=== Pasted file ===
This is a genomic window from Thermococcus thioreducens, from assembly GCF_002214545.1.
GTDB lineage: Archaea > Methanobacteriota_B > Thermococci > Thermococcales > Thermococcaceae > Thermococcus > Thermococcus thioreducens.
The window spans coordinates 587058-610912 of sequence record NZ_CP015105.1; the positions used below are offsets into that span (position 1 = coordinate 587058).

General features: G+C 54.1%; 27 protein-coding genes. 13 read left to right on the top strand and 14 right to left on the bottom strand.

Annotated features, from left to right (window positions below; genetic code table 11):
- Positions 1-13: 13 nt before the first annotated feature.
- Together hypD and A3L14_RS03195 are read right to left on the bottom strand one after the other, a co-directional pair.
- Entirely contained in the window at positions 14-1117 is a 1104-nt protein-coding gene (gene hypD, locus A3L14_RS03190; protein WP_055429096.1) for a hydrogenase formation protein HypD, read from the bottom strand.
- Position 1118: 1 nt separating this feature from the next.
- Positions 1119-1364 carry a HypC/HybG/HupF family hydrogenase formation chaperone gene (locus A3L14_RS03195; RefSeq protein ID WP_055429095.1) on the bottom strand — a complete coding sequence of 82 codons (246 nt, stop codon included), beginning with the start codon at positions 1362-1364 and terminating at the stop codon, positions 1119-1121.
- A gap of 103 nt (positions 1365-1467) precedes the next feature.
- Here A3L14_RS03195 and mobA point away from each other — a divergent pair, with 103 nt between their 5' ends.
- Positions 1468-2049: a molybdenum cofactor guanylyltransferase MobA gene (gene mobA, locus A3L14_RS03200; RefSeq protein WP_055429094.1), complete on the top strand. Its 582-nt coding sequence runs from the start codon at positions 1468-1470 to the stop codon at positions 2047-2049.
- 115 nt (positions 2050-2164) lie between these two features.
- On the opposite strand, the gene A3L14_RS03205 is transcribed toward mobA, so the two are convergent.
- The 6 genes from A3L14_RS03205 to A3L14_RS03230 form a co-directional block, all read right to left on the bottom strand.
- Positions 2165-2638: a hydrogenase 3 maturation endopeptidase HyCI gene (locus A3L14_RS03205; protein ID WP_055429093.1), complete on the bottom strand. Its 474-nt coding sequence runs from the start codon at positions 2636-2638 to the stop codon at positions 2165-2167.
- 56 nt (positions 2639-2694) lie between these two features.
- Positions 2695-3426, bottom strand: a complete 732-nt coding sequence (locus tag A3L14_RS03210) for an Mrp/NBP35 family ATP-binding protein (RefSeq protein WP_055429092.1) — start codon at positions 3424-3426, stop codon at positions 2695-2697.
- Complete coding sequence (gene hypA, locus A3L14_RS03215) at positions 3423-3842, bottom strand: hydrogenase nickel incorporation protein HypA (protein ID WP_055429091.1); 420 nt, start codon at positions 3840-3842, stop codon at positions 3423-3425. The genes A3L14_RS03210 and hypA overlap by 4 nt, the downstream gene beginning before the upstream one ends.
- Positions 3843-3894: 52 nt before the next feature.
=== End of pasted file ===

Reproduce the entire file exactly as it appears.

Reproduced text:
This is a genomic window from Thermococcus thioreducens, from assembly GCF_002214545.1.
GTDB lineage: Archaea > Methanobacteriota_B > Thermococci > Thermococcales > Thermococcaceae > Thermococcus > Thermococcus thioreducens.
The window spans coordinates 587058-610912 of sequence record NZ_CP015105.1; the positions used below are offsets into that span (position 1 = coordinate 587058).

General features: G+C 54.1%; 27 protein-coding genes. 13 read left to right on the top strand and 14 right to left on the bottom strand.

Annotated features, from left to right (window positions below; genetic code table 11):
- Positions 1-13: 13 nt before the first annotated feature.
- Together hypD and A3L14_RS03195 are read right to left on the bottom strand one after the other, a co-directional pair.
- Entirely contained in the window at positions 14-1117 is a 1104-nt protein-coding gene (gene hypD, locus A3L14_RS03190; protein WP_055429096.1) for a hydrogenase formation protein HypD, read from the bottom strand.
- Position 1118: 1 nt separating this feature from the next.
- Positions 1119-1364 carry a HypC/HybG/HupF family hydrogenase formation chaperone gene (locus A3L14_RS03195; RefSeq protein ID WP_055429095.1) on the bottom strand — a complete coding sequence of 82 codons (246 nt, stop codon included), beginning with the start codon at positions 1362-1364 and terminating at the stop codon, positions 1119-1121.
- A gap of 103 nt (positions 1365-1467) precedes the next feature.
- Here A3L14_RS03195 and mobA point away from each other — a divergent pair, with 103 nt between their 5' ends.
- Positions 1468-2049: a molybdenum cofactor guanylyltransferase MobA gene (gene mobA, locus A3L14_RS03200; RefSeq protein WP_055429094.1), complete on the top strand. Its 582-nt coding sequence runs from the start codon at positions 1468-1470 to the stop codon at positions 2047-2049.
- 115 nt (positions 2050-2164) lie between these two features.
- On the opposite strand, the gene A3L14_RS03205 is transcribed toward mobA, so the two are convergent.
- The 6 genes from A3L14_RS03205 to A3L14_RS03230 form a co-directional block, all read right to left on the bottom strand.
- Positions 2165-2638: a hydrogenase 3 maturation endopeptidase HyCI gene (locus A3L14_RS03205; protein ID WP_055429093.1), complete on the bottom strand. Its 474-nt coding sequence runs from the start codon at positions 2636-2638 to the stop codon at positions 2165-2167.
- 56 nt (positions 2639-2694) lie between these two features.
- Positions 2695-3426, bottom strand: a complete 732-nt coding sequence (locus tag A3L14_RS03210) for an Mrp/NBP35 family ATP-binding protein (RefSeq protein WP_055429092.1) — start codon at positions 3424-3426, stop codon at positions 2695-2697.
- Complete coding sequence (gene hypA, locus A3L14_RS03215) at positions 3423-3842, bottom strand: hydrogenase nickel incorporation protein HypA (protein ID WP_055429091.1); 420 nt, start codon at positions 3840-3842, stop codon at positions 3423-3425. The genes A3L14_RS03210 and hypA overlap by 4 nt, the downstream gene beginning before the upstream one ends.
- Positions 3843-3894: 52 nt before the next feature.